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Home Depot shrugs off data breach with sales growth

Inside A Home Depot Store Ahead Of Earnings FiguresInside A Home Depot Store Ahead Of Earnings Figures
The Home Depot Inc. logo is seen on an employee's apron.Photograph by Patrick T. Fallon — Bloomberg/Getty Images

Home Depot (HD) third-quarter net earnings jumped 14% as the home-improvement retailer reported higher sales across all regions it serves. Here’s what else you need to know about the company’s earnings report.

What you need to know: Home Depot’s results were strong across the board. Most notably, same-store sales climbed 5.2% across the company and increased a more impressive 5.8% in the U.S. That growth exceeded the 5% projection by Wall Street analysts, according to a survey by Consensus Metrix.

The retailer’s impressive results are especially notable in the wake of a breach investigation that first surfaced in September, with an update in November disclosing that hackers took files containing about 53 million e-mail addresses and also navigated portions of Home Depot’s network. Interestingly, the hacking headlines didn’t keep customers away from Home Depot’s stores, as the retailer on Tuesday also reported that transactions grew for the quarter ended Nov. 2. That contrasts with the experience at Target (TGT), another retailer that faced a data breach about a year ago, and subsequently posted weaker sales and profits.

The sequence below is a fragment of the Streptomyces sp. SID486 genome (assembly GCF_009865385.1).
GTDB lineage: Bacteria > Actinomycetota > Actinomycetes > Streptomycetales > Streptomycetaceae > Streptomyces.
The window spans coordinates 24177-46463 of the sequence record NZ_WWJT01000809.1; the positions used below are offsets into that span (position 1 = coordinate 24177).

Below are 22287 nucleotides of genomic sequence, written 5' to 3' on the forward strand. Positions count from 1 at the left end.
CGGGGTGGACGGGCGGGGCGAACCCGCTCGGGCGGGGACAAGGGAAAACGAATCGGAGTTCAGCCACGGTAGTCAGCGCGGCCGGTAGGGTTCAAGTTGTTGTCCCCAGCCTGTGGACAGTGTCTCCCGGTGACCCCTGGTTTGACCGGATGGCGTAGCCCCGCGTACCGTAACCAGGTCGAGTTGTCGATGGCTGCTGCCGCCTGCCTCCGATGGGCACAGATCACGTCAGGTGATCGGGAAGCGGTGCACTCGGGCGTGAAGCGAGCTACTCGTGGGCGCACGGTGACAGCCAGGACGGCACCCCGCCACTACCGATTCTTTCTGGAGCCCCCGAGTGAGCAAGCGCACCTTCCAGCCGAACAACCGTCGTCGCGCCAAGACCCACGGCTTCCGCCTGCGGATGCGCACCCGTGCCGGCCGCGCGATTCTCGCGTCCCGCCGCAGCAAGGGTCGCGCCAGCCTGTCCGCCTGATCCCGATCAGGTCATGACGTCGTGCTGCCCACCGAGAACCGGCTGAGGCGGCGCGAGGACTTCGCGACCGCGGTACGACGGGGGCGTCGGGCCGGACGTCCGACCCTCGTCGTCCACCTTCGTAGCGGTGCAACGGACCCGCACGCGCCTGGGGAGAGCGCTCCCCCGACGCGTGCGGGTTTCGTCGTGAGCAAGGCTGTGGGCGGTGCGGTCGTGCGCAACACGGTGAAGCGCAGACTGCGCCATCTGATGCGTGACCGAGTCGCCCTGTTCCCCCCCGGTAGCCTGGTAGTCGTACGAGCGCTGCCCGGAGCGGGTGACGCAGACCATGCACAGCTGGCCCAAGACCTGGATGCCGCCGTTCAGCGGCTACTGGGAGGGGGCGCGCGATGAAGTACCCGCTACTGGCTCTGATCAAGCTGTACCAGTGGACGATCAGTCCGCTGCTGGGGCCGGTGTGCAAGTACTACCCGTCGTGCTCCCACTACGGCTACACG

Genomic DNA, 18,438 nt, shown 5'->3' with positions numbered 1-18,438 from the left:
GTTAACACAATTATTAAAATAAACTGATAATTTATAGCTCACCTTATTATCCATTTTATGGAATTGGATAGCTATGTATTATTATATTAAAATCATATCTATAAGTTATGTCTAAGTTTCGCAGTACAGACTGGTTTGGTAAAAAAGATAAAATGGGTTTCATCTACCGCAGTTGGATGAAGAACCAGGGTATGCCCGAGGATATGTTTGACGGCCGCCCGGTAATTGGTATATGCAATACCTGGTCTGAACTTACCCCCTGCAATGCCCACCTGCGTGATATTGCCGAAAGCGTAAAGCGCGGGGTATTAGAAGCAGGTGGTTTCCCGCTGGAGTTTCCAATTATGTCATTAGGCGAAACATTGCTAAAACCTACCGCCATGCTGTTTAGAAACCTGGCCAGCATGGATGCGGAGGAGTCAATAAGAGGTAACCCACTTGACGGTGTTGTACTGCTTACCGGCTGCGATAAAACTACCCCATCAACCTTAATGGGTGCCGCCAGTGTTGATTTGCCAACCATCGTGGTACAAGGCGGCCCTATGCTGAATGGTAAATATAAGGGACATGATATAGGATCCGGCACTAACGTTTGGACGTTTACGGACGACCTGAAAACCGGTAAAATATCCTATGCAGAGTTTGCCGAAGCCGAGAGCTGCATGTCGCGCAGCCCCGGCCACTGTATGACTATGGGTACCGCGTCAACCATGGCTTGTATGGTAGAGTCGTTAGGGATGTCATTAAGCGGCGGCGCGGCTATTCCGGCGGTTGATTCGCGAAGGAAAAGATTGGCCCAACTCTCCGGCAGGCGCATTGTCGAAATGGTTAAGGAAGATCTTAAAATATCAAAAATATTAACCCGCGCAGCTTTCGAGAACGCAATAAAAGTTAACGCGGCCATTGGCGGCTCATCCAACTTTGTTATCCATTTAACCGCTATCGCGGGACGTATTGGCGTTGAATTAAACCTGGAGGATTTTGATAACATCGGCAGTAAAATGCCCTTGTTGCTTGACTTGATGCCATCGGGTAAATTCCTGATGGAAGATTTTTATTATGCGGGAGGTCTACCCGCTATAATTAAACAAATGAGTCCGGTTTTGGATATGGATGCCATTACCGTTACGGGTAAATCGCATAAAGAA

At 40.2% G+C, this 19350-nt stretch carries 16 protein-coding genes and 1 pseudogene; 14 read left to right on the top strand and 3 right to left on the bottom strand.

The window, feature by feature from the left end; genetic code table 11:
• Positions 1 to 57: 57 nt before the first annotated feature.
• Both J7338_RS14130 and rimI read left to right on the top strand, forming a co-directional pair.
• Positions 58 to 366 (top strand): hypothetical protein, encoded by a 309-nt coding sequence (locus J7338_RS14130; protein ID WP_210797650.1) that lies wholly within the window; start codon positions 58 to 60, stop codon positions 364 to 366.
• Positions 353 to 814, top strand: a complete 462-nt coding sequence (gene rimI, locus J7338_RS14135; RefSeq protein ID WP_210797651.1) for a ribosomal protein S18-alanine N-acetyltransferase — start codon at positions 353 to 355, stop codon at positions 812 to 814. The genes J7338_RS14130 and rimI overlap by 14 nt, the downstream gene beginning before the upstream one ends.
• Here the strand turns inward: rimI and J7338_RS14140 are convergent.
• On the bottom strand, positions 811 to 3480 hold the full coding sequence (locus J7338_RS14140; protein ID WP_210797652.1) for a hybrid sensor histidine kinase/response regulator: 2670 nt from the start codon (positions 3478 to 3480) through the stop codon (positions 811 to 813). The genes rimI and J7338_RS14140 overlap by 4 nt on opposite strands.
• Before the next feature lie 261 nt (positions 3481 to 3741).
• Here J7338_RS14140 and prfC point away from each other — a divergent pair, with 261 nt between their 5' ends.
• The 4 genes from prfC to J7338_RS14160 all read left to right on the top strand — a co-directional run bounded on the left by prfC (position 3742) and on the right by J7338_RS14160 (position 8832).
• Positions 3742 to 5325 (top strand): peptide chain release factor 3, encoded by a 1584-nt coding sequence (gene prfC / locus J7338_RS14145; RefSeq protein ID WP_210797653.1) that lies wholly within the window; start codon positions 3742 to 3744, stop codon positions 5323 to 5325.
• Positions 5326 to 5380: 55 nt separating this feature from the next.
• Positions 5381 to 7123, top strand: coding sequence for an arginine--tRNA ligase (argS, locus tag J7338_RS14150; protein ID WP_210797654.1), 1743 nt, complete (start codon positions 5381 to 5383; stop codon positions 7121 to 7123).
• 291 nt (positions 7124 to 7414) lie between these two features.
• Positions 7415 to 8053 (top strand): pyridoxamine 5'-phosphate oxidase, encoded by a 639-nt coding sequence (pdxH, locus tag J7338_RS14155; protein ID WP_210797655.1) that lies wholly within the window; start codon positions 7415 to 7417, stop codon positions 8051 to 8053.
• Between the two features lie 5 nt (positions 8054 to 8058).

The breach at Home Depot has taken a slight toll on the bottom line, however. The company reported pretax net expenses of $28 million related to the data breach in the third quarter.

The big number: Overall net sales leapt 5.4% to $20.52 billion while net earnings totaled $1.15 per share. Analysts had expected sales of $20.46 billion, with profit projected at $1.13 a share. Home Depot confirmed its full-year targets, and said the company’s earnings-per-share guidance included an estimate of net breach-related costs of about $34 million for the year. The retailer said that estimate doesn’t include other probable losses related to the breach that cannot be estimated at this time, suggesting more costs are to come.

What you might have missed: Home Depot doesn’t provide specific sales data in its prepared statement but when the retailer chats with analysts later today, observers expect it will call out an expanded assortment of appliances as a big driver of growth. The earnings call will also be an opportunity for newly promoted CEO Craig Menear, formerly president of Home Depot’s U.S. retail business, to discuss his plans to keep Home Depot on track.